The Egg: “The Greatest of All Foods”

Monday, March 31, 2014

James Beard award-winning author Michael Ruhlman talks about his new cookbook, Egg: A Culinary Exploration of the World's Most Versatile Ingredient, and explains why the egg is the key to the craft of cooking. Starting with perfect poached and scrambled eggs and building up to brioche and Italian meringue, Ruhlman offers nearly 100 recipes that rely on the hidden powers of the egg.

Watch this video of Cynthia Keller of the Culinary Institute of America demonstrating how to poach an egg.


Michael Ruhlman

Comments [13]

Amy from Manhattan

The CDC still thinks (as of 2011) it's not safe to eat eggs w/runny yolks (from "...a lightly cooked egg with a runny egg white or yolk still poses a greater risk than a thoroughly cooked egg. Lightly cooked egg whites and yolks have both caused outbreaks of SE infections" & "4. Eggs should be thoroughly cooked until both the yolk and white are firm. Recipes containing eggs mixed with other foods should be cooked to an internal temperature of 160°F (71°C)." You can get eggs that are pasteurized to make them salmonella-free.

wayne Johnson, I heard on an earlier Leonard Lopate show (which I think predated Food Fridays) that the "Certified Humane" label is actually reliable. The segment was on food labeling, in case you want to look for it.

Diana Ventura, is shakshuka a specifically Israeli dish, or more generally Middle Eastern? I'm asking because it's also spelled "chakchouka," which implies it also exists in countries that were under French colonialism.

Mar. 31 2014 02:24 PM
Ruth from Queens

Enjoyed the piece but how can one write a book on eggs and never had tasted the difference between store bought and organic eggs??? Out chickens give us fresh eggs in Queens and when we do a tasting with our children there's a definite distinct taste. Home grown eggs have so much texture and taste. Also, never use non-stick appliances. A pat of butter will make any stainless steel skillet non stick. Lastly, albumen sticks to the shell when the eggs are fresh. I eat two boiled eggs everyday and all one has to do is crack it in half and scoop it out with a teaspoon.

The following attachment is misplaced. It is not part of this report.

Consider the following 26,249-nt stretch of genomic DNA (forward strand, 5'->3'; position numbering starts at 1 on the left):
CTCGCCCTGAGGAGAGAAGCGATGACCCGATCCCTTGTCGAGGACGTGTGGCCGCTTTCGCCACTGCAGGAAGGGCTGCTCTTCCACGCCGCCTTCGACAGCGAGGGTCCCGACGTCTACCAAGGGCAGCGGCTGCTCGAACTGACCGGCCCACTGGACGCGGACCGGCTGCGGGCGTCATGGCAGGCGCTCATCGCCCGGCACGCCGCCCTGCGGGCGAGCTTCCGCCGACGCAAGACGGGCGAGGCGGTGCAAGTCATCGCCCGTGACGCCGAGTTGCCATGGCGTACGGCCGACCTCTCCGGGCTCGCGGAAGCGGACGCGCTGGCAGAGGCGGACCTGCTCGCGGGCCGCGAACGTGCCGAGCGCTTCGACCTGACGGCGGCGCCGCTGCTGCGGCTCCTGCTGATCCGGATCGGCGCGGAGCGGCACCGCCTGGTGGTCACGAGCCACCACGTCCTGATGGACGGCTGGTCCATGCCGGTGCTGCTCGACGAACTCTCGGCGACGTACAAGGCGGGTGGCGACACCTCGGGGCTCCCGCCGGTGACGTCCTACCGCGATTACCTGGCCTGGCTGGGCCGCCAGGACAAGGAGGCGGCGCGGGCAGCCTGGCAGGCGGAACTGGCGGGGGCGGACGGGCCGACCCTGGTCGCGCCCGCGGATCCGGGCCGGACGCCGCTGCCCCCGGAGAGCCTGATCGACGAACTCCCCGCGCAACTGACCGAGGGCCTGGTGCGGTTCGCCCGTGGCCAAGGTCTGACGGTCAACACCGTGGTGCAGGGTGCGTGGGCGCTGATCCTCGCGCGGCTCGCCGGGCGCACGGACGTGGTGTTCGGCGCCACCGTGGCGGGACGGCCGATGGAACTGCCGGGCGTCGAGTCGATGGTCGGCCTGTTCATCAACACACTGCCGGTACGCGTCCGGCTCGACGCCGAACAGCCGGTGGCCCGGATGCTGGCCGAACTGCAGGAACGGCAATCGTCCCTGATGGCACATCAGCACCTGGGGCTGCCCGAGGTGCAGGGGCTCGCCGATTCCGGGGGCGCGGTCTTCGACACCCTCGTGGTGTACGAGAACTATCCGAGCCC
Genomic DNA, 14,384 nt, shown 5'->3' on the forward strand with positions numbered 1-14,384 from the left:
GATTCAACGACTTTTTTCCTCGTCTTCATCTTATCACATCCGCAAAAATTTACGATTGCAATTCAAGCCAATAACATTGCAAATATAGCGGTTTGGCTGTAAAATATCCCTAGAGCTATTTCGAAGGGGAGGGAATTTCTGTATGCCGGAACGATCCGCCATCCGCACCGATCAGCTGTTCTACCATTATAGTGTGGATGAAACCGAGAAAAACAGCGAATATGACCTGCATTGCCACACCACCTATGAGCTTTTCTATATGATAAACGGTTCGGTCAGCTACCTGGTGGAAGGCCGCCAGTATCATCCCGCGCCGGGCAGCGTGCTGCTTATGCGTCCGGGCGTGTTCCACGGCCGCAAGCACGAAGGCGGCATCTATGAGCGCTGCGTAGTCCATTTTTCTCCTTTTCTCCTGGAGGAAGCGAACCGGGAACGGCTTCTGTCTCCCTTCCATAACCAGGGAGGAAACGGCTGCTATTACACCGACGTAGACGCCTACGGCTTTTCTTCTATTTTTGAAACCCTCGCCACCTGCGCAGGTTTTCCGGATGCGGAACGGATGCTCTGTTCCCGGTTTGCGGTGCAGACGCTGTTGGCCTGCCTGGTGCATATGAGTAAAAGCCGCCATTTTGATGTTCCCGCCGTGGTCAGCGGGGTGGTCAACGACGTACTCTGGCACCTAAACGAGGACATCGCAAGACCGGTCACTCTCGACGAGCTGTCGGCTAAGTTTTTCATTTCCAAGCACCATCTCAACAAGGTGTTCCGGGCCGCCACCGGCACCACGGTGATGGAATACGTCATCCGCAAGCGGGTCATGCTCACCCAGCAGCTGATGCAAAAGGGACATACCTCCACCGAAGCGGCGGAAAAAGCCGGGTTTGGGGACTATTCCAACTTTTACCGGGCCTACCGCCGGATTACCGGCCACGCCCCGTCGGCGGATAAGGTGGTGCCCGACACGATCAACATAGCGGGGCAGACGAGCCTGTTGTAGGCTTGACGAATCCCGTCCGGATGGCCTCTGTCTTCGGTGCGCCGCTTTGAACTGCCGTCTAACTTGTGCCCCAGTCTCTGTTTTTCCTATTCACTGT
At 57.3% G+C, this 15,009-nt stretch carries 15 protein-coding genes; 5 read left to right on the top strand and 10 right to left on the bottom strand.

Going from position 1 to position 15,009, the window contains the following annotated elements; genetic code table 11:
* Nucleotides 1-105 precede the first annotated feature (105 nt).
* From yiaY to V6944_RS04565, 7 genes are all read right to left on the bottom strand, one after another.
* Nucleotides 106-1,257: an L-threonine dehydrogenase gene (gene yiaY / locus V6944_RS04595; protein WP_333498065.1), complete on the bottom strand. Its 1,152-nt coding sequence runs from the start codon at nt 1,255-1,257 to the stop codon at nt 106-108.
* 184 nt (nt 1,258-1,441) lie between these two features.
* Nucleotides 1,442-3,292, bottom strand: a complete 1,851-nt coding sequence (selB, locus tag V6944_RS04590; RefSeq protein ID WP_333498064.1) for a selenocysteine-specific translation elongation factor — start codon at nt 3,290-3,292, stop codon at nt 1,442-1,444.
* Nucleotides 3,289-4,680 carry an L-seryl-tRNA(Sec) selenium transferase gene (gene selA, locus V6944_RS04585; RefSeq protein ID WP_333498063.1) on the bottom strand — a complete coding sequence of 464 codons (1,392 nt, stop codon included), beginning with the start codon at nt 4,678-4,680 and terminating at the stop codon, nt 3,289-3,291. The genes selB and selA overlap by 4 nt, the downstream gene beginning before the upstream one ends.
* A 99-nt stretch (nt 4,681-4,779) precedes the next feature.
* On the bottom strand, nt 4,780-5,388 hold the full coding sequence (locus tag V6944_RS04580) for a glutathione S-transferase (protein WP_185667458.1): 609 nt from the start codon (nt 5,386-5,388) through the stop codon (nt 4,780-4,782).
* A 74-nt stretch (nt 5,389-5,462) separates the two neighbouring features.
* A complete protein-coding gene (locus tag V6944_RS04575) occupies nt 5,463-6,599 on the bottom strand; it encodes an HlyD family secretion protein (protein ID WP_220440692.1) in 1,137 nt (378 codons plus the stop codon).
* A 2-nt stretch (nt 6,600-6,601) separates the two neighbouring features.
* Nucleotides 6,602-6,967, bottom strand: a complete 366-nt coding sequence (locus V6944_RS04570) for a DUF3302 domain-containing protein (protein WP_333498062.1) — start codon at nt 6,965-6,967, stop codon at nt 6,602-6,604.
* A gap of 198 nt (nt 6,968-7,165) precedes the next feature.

Mar. 31 2014 02:13 PM
Diana Ventura from New York, NY

1. That Israeli egg dish (eggs cooked in tomato) that Michael couldn't pronounce is "Shakshuka." Easy to pronounce, and even better to eat. The Hummus Place (Amsterdam Ave @ 74th Street, 109 St. Marks Place, and 71 7th Ave South) serves up the best Shakshuka west of the Middle East!

2. Another sure-fire way to make a hard-boiled egg: Steam in a pot for 15 minutes, then peel off the shell while under running cold water (not you, the egg...)

Mar. 31 2014 02:07 PM
Tim from Montgomery, NY

All eggs are not created equally. Our farm's hens get a very healthy diet. As a result, the eggs are very rich (golden yolk, non-runny whites, hard shells).

Trick for hard-boiled egg: pin-prick the shell and it will peel easily after cooking.

Mar. 31 2014 02:00 PM
Robert from NYC

There is also an italian dish of peas and eggs in tomato sauce. My mother loves it.

Mar. 31 2014 01:58 PM
jf from a non toxic future

Teflon pans are plastic and cause cancer and endocrine disruption. Cast iron pans can be made non stick by heating it with oil on high and drying it upside down in the sink. Being upside down and heated makes it more and more non stick each time.

Mar. 31 2014 01:57 PM
The Truth from Becky

I eat an egg about 3 times per week for the protein because I don't eat red meat..either boiled egg for lunch or scrambled w/croissant for breakfast, in tuna for problems with cholesterol levels. Everything in moderation.

Mar. 31 2014 01:57 PM
wayne Johnson Ph.D. from Bk

Whatever the source, a tremendous amount of animal suffering goes into a carton of eggs.

Mar. 31 2014 01:57 PM
Amy from Manhattan

When people salt their own (originally unsalted) food, they generally don't add anywhere near as much salt as they'd get in the same dish sold commercially.

Mar. 31 2014 01:57 PM
Brian from Sunnyside

How do i keep the shell from sticking to a hard boiled egg?
I've heard lots of tricks (like adding baking soda to the water while boiling) but they never seem to work.

Mar. 31 2014 01:54 PM
jgarbuz from Queen

I never moved away from butter and eggs because I put my faith in Dr. Atkins and his diet and have done just fine. I believe that humans evolved with eggs and butter, and not with bread or pizza. Eggs were around long before man grew wheat to make bread. Carbohydrates and particular sugar are the problem and not eggs, butter nor well-cooked meat. Veggies are good too.

Mar. 31 2014 01:51 PM
Hal from NYC

While in Italy I noticed in the grocery store that there were eggs marketed particularly for making pasta.
What is different about these eggs, how much does it matter, and is there an equivalent in our markets?

Mar. 31 2014 12:56 PM
Rick from NYC!

Should we STILL have concerns over the CHOLESTOROL content of eggs, or has nutrition science changed its views? Thanks!

Mar. 31 2014 12:43 PM

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